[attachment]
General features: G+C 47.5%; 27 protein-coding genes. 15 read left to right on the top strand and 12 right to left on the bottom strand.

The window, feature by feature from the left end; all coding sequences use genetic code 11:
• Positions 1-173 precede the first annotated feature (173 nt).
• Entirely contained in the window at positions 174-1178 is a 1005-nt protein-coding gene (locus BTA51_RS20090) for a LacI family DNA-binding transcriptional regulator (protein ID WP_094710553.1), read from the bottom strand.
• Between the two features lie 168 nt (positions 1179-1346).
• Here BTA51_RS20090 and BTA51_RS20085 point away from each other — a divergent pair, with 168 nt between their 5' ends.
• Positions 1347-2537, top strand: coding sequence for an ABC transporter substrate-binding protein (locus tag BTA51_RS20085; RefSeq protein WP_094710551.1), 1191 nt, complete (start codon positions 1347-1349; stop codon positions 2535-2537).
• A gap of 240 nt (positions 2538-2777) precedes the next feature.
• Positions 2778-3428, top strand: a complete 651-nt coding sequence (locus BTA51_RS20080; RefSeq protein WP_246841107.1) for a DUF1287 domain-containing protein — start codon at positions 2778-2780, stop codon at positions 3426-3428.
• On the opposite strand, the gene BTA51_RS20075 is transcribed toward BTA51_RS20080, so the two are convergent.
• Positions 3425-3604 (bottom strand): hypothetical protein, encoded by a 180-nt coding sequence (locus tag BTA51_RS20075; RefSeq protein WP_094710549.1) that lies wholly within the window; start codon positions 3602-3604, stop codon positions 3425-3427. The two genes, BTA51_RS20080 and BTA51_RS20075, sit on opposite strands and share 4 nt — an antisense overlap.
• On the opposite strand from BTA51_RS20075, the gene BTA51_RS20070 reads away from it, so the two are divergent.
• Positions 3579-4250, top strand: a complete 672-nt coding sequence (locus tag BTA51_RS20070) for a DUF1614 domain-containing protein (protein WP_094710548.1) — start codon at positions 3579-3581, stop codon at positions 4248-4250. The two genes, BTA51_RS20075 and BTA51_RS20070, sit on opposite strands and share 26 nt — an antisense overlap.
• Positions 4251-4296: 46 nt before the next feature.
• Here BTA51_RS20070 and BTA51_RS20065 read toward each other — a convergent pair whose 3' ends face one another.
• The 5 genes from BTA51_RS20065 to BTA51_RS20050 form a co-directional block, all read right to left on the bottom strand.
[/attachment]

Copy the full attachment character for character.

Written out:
General features: G+C 47.5%; 27 protein-coding genes. 15 read left to right on the top strand and 12 right to left on the bottom strand.

The window, feature by feature from the left end; all coding sequences use genetic code 11:
• Positions 1-173 precede the first annotated feature (173 nt).
• Entirely contained in the window at positions 174-1178 is a 1005-nt protein-coding gene (locus BTA51_RS20090) for a LacI family DNA-binding transcriptional regulator (protein ID WP_094710553.1), read from the bottom strand.
• Between the two features lie 168 nt (positions 1179-1346).
• Here BTA51_RS20090 and BTA51_RS20085 point away from each other — a divergent pair, with 168 nt between their 5' ends.
• Positions 1347-2537, top strand: coding sequence for an ABC transporter substrate-binding protein (locus tag BTA51_RS20085; RefSeq protein WP_094710551.1), 1191 nt, complete (start codon positions 1347-1349; stop codon positions 2535-2537).
• A gap of 240 nt (positions 2538-2777) precedes the next feature.
• Positions 2778-3428, top strand: a complete 651-nt coding sequence (locus BTA51_RS20080; RefSeq protein WP_246841107.1) for a DUF1287 domain-containing protein — start codon at positions 2778-2780, stop codon at positions 3426-3428.
• On the opposite strand, the gene BTA51_RS20075 is transcribed toward BTA51_RS20080, so the two are convergent.
• Positions 3425-3604 (bottom strand): hypothetical protein, encoded by a 180-nt coding sequence (locus tag BTA51_RS20075; RefSeq protein WP_094710549.1) that lies wholly within the window; start codon positions 3602-3604, stop codon positions 3425-3427. The two genes, BTA51_RS20080 and BTA51_RS20075, sit on opposite strands and share 4 nt — an antisense overlap.
• On the opposite strand from BTA51_RS20075, the gene BTA51_RS20070 reads away from it, so the two are divergent.
• Positions 3579-4250, top strand: a complete 672-nt coding sequence (locus tag BTA51_RS20070) for a DUF1614 domain-containing protein (protein WP_094710548.1) — start codon at positions 3579-3581, stop codon at positions 4248-4250. The two genes, BTA51_RS20075 and BTA51_RS20070, sit on opposite strands and share 26 nt — an antisense overlap.
• Positions 4251-4296: 46 nt before the next feature.
• Here BTA51_RS20070 and BTA51_RS20065 read toward each other — a convergent pair whose 3' ends face one another.
• The 5 genes from BTA51_RS20065 to BTA51_RS20050 form a co-directional block, all read right to left on the bottom strand.